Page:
The Shalom Center in its "Eleven Days in September: Remembrance, Reflection, and Renewal" project for a self-examining way of observing the annivrsary time of 9/11 has been working closely with the National Council of Churches, Sojourners magazine, and the Unitarian Universalist Association.
Each of these sites will also guide you to more.
And of course you will also find very rich material in our own 11 Days in September section.
Each of the "Seeds" items on that list includes MANY national and local resources, with additional reports from around the country.
PLUS THERE ARE THREE ITEMS I ESPECIALLY RECOMMEND:
- The Waters of Our Planet (a cross-traditional liturgy, for use with Tashlich or on its own.
- Three Prophetic Reflections
- War in Iraq Rushing or Reflecting?
And two items of my own, "The Towers and A Sukkah" and "Undimmed by Human Tears?"
Some more seeds follow for "11 Days in September," varied ways of commemorating 9/11.
Please remember to send us information on your own plans.
Rabbi Arthur Waskow, Director
The Shalom Center
Pastoral Prayer, One Year Laterfrom the Rev. William G. Sinkford
President, Unitarian Universalist Association
Please enter the space of silence and honesty, which is known by many names.
Let us pray.
Gracious spirit of creation, dear God.
A new church year begins. Life goes on.
Babies are born and we dedicate ourselves to them. People die and we memorialize their lives, laughing and crying as we grieve our loss. Marriages and partnerships are formed and blessed. Triumphs and tragedies enter our sanctuaries with us as we gather.
Life goes on. And our ministry together tries to hold it all: the joys and the sorrows, the pleasure and the pain, the fullness and the emptiness. All enter here with us. Our coming together bears witness to the power of love, and the possibility of community.
For what should we pray?
Twelve months ago, our illusions of security, our sense of safety were shattered. How many times have we heard and said: "Since September 11th...," as if by saying those words, we could somehow control the reality of grief, loss, anger and fear; the reality that there are those in our increasingly divided world who see us differently from the way we see ourselves. We say those words- "since September 11th"- as if we could gain dominion over their meaning. Yet as we have grieved and feared, raged and anguished through this last year, life has gone on.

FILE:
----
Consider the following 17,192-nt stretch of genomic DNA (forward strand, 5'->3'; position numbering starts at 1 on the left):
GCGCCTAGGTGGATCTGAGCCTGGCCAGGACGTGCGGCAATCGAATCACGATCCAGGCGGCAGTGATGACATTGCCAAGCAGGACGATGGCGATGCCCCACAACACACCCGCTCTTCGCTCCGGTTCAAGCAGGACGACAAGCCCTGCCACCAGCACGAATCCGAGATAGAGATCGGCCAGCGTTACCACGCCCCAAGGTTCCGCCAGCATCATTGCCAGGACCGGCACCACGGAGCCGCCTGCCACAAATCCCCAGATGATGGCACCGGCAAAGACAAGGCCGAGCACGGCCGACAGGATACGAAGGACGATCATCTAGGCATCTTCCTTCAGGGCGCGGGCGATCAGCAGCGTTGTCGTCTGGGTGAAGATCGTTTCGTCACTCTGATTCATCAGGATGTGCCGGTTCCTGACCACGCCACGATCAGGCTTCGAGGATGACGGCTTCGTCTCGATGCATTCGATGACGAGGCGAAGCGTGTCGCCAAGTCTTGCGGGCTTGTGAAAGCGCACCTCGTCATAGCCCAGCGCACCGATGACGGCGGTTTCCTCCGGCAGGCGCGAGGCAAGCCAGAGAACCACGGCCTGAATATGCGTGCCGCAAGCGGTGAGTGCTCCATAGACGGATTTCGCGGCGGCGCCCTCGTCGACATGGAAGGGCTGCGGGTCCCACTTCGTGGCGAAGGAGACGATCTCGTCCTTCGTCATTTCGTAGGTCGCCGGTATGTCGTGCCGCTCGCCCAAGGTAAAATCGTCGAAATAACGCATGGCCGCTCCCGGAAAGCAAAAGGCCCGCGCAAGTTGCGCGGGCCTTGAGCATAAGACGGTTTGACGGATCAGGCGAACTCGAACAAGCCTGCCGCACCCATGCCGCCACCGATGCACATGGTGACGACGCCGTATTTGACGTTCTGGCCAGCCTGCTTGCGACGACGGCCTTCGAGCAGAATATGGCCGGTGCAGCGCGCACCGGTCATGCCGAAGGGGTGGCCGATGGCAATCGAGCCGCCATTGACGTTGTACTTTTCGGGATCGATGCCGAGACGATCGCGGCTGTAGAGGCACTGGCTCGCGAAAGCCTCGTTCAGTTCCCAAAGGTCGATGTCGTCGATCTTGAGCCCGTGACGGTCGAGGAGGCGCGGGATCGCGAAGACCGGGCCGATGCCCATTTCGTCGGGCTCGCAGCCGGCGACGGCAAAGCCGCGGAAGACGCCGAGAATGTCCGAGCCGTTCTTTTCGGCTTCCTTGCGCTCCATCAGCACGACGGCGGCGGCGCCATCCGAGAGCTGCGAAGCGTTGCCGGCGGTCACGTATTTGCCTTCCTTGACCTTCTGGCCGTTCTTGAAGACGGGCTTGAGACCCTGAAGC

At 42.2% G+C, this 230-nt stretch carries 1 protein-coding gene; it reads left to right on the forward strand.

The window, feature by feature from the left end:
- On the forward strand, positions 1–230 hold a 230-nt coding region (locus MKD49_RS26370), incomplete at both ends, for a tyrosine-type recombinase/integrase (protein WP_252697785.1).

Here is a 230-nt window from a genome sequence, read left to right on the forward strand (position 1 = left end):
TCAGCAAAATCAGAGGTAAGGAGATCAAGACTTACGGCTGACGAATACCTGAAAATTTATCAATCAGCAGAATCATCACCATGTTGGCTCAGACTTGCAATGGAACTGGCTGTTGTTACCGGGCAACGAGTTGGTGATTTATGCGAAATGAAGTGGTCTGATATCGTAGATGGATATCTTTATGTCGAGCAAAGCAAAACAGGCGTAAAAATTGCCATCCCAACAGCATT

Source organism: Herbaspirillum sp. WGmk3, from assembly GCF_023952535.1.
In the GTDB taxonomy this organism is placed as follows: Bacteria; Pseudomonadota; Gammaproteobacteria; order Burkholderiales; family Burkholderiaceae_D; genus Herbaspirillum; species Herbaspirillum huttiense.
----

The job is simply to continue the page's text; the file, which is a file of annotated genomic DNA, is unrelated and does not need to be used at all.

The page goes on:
For what should we pray, then, one year later?
Should we pray for peace?
Peace in our lives and peace in our world? Should we pray for an end to grief, freedom from fear, an end to violence? But is it not our own hands that must make it so?
Yes; despite our failures to achieve peace in our own hearts, still we pray for peace. We pray for an end to grief for those who lost loved ones on September 11th and since September 11th, for those working in rescue and recovery efforts and for those members of our nation's armed services who stand in harm's way. And we pray for those, no less bereft, who have endured losses unrelated to September 11th that have been overshadowed by that communal tragedy.
Should we pray for safety?
A sense of security, confidence, trust that the universe welcomes our presence and offers a home for our spirit? But at whose expense are we willing to seek safety for ourselves?
Yes, we pray for safety, but we also pray for those profiled, jailed and deported since September 11th, and ask forgiveness from those whose safety has been sacrificed in our attempt to guarantee our own.
Should we pray for wholeness?